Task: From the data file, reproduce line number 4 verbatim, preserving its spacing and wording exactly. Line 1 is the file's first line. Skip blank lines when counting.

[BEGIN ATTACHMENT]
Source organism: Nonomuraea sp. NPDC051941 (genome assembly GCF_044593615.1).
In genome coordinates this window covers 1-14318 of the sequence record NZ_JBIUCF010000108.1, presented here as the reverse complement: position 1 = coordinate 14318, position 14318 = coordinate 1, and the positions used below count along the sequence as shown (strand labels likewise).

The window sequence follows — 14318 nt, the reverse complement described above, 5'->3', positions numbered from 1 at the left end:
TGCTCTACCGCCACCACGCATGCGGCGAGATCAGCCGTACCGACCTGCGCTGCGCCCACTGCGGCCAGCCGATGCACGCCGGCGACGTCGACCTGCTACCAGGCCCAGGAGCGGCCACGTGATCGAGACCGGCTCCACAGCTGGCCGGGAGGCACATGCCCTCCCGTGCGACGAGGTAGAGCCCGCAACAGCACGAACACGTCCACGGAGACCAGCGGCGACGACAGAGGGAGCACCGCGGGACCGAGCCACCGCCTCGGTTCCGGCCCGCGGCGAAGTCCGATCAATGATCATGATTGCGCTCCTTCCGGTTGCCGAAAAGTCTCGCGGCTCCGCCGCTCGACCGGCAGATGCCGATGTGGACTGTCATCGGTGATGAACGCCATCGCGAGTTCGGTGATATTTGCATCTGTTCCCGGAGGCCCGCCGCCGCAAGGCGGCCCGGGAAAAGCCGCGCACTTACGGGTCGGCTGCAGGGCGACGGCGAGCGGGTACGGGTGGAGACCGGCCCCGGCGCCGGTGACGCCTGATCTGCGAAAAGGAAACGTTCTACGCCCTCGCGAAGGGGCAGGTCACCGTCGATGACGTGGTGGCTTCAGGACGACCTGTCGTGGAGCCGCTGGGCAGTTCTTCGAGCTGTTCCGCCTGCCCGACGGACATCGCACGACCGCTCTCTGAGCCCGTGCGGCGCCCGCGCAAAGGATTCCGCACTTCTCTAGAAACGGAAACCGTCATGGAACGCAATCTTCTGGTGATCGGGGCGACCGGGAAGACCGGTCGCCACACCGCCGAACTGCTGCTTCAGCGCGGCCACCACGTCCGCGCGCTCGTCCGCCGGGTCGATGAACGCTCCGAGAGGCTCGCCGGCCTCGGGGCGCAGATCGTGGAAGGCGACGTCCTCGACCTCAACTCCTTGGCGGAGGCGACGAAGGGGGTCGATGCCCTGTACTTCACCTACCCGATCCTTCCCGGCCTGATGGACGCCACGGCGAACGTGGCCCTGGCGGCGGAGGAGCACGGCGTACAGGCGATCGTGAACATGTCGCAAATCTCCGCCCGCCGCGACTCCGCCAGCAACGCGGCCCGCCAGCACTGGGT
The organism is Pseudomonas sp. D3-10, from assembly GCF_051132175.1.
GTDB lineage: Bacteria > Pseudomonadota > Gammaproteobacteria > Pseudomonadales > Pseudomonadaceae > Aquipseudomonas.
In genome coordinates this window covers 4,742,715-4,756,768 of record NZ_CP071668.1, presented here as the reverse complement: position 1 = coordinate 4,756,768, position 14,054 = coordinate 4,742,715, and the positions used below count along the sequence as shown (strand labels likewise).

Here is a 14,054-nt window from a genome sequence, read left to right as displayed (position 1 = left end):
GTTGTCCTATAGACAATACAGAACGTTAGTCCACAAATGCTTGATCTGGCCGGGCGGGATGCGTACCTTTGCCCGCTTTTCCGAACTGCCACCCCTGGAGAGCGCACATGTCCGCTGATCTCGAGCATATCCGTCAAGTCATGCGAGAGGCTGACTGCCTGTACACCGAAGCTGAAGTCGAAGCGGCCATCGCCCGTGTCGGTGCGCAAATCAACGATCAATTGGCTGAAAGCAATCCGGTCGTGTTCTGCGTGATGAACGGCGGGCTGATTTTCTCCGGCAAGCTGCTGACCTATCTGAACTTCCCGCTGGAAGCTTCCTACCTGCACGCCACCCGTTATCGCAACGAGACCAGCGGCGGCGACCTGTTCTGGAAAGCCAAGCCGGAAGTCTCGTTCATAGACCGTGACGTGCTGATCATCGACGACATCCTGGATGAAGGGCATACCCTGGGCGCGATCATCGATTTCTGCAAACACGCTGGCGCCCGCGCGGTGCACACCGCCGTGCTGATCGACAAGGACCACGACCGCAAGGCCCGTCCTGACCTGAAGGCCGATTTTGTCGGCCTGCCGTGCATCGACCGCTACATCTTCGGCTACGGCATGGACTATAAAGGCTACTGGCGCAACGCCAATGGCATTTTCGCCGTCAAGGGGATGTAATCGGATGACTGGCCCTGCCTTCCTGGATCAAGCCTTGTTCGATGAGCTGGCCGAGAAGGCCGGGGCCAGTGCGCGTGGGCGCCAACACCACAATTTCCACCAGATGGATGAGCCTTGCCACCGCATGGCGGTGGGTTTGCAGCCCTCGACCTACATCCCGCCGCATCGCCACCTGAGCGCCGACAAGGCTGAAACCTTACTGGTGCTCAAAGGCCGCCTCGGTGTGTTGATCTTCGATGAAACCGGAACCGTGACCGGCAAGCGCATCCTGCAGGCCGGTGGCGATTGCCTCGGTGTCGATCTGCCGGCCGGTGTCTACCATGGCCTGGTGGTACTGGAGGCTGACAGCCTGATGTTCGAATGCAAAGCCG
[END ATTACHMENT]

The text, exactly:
TGCTCTACCGCCACCACGCATGCGGCGAGATCAGCCGTACCGACCTGCGCTGCGCCCACTGCGGCCAGCCGATGCACGCCGGCGACGTCGACCTGCTACCAGGCCCAGGAGCGGCCACGTGATCGAGACCGGCTCCACAGCTGGCCGGGAGGCACATGCCCTCCCGTGCGACGAGGTAGAGCCCGCAACAGCACGAACACGTCCACGGAGACCAGCGGCGACGACAGAGGGAGCACCGCGGGACCGAGCCACCGCCTCGGTTCCGGCCCGCGGCGAAGTCCGATCAATGATCATGATTGCGCTCCTTCCGGTTGCCGAAAAGTCTCGCGGCTCCGCCGCTCGACCGGCAGATGCCGATGTGGACTGTCATCGGTGATGAACGCCATCGCGAGTTCGGTGATATTTGCATCTGTTCCCGGAGGCCCGCCGCCGCAAGGCGGCCCGGGAAAAGCCGCGCACTTACGGGTCGGCTGCAGGGCGACGGCGAGCGGGTACGGGTGGAGACCGGCCCCGGCGCCGGTGACGCCTGATCTGCGAAAAGGAAACGTTCTACGCCCTCGCGAAGGGGCAGGTCACCGTCGATGACGTGGTGGCTTCAGGACGACCTGTCGTGGAGCCGCTGGGCAGTTCTTCGAGCTGTTCCGCCTGCCCGACGGACATCGCACGACCGCTCTCTGAGCCCGTGCGGCGCCCGCGCAAAGGATTCCGCACTTCTCTAGAAACGGAAACCGTCATGGAACGCAATCTTCTGGTGATCGGGGCGACCGGGAAGACCGGTCGCCACACCGCCGAACTGCTGCTTCAGCGCGGCCACCACGTCCGCGCGCTCGTCCGCCGGGTCGATGAACGCTCCGAGAGGCTCGCCGGCCTCGGGGCGCAGATCGTGGAAGGCGACGTCCTCGACCTCAACTCCTTGGCGGAGGCGACGAAGGGGGTCGATGCCCTGTACTTCACCTACCCGATCCTTCCCGGCCTGATGGACGCCACGGCGAACGTGGCCCTGGCGGCGGAGGAGCACGGCGTACAGGCGATCGTGAACATGTCGCAAATCTCCGCCCGCCGCGACTCCGCCAGCAACGCGGCCCGCCAGCACTGGGT